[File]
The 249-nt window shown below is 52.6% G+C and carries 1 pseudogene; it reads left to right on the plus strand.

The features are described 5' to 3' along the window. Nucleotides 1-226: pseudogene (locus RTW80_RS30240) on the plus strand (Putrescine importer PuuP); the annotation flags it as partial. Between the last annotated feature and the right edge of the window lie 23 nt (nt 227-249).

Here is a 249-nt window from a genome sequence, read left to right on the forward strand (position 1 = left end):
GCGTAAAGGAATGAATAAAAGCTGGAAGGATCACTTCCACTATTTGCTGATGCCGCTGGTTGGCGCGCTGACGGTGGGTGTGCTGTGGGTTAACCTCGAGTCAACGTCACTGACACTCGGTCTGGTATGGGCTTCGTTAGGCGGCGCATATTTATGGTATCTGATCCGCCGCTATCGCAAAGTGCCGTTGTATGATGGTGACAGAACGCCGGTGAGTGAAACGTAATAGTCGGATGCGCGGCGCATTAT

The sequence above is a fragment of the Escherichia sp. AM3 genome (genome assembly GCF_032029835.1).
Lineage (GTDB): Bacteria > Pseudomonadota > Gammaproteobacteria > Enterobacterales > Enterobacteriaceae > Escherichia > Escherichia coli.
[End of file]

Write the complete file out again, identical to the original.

The 249-nt window shown below is 52.6% G+C and carries 1 pseudogene; it reads left to right on the plus strand.

The features are described 5' to 3' along the window. Nucleotides 1-226: pseudogene (locus RTW80_RS30240) on the plus strand (Putrescine importer PuuP); the annotation flags it as partial. Between the last annotated feature and the right edge of the window lie 23 nt (nt 227-249).

Here is a 249-nt window from a genome sequence, read left to right on the forward strand (position 1 = left end):
GCGTAAAGGAATGAATAAAAGCTGGAAGGATCACTTCCACTATTTGCTGATGCCGCTGGTTGGCGCGCTGACGGTGGGTGTGCTGTGGGTTAACCTCGAGTCAACGTCACTGACACTCGGTCTGGTATGGGCTTCGTTAGGCGGCGCATATTTATGGTATCTGATCCGCCGCTATCGCAAAGTGCCGTTGTATGATGGTGACAGAACGCCGGTGAGTGAAACGTAATAGTCGGATGCGCGGCGCATTAT

The sequence above is a fragment of the Escherichia sp. AM3 genome (genome assembly GCF_032029835.1).
Lineage (GTDB): Bacteria > Pseudomonadota > Gammaproteobacteria > Enterobacterales > Enterobacteriaceae > Escherichia > Escherichia coli.